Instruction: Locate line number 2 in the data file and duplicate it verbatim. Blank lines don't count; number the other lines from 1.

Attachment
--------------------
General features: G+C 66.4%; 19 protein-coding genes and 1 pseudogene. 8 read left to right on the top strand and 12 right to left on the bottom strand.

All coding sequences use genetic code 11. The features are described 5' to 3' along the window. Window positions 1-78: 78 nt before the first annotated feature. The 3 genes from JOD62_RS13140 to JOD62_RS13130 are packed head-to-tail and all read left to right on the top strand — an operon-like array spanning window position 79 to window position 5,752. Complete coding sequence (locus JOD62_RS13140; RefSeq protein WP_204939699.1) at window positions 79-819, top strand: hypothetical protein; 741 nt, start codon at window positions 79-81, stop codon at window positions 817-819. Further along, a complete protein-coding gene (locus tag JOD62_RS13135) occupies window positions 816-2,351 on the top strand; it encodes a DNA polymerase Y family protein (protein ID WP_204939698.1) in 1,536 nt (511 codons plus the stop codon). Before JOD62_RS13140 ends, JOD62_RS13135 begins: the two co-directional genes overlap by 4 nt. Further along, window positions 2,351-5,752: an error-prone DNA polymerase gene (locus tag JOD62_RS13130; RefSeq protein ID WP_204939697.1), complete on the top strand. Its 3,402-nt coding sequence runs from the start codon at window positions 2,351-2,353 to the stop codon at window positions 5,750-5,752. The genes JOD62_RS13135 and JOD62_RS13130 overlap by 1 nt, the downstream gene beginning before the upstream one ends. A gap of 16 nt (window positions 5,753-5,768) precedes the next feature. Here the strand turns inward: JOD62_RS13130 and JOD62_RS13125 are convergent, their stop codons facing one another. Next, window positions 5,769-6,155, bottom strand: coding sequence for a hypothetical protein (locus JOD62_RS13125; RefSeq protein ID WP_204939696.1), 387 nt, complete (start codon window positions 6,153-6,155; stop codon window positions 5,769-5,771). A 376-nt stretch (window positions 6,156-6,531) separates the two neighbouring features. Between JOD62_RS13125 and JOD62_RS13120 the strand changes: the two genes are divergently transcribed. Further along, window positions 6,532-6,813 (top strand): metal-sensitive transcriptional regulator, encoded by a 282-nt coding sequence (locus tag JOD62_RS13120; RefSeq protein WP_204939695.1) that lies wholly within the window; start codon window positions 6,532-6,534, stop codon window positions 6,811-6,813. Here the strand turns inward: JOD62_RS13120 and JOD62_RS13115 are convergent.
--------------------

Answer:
All coding sequences use genetic code 11. The features are described 5' to 3' along the window. Window positions 1-78: 78 nt before the first annotated feature. The 3 genes from JOD62_RS13140 to JOD62_RS13130 are packed head-to-tail and all read left to right on the top strand — an operon-like array spanning window position 79 to window position 5,752. Complete coding sequence (locus JOD62_RS13140; RefSeq protein WP_204939699.1) at window positions 79-819, top strand: hypothetical protein; 741 nt, start codon at window positions 79-81, stop codon at window positions 817-819. Further along, a complete protein-coding gene (locus tag JOD62_RS13135) occupies window positions 816-2,351 on the top strand; it encodes a DNA polymerase Y family protein (protein ID WP_204939698.1) in 1,536 nt (511 codons plus the stop codon). Before JOD62_RS13140 ends, JOD62_RS13135 begins: the two co-directional genes overlap by 4 nt. Further along, window positions 2,351-5,752: an error-prone DNA polymerase gene (locus tag JOD62_RS13130; RefSeq protein ID WP_204939697.1), complete on the top strand. Its 3,402-nt coding sequence runs from the start codon at window positions 2,351-2,353 to the stop codon at window positions 5,750-5,752. The genes JOD62_RS13135 and JOD62_RS13130 overlap by 1 nt, the downstream gene beginning before the upstream one ends. A gap of 16 nt (window positions 5,753-5,768) precedes the next feature. Here the strand turns inward: JOD62_RS13130 and JOD62_RS13125 are convergent, their stop codons facing one another. Next, window positions 5,769-6,155, bottom strand: coding sequence for a hypothetical protein (locus JOD62_RS13125; RefSeq protein ID WP_204939696.1), 387 nt, complete (start codon window positions 6,153-6,155; stop codon window positions 5,769-5,771). A 376-nt stretch (window positions 6,156-6,531) separates the two neighbouring features. Between JOD62_RS13125 and JOD62_RS13120 the strand changes: the two genes are divergently transcribed. Further along, window positions 6,532-6,813 (top strand): metal-sensitive transcriptional regulator, encoded by a 282-nt coding sequence (locus tag JOD62_RS13120; RefSeq protein WP_204939695.1) that lies wholly within the window; start codon window positions 6,532-6,534, stop codon window positions 6,811-6,813. Here the strand turns inward: JOD62_RS13120 and JOD62_RS13115 are convergent.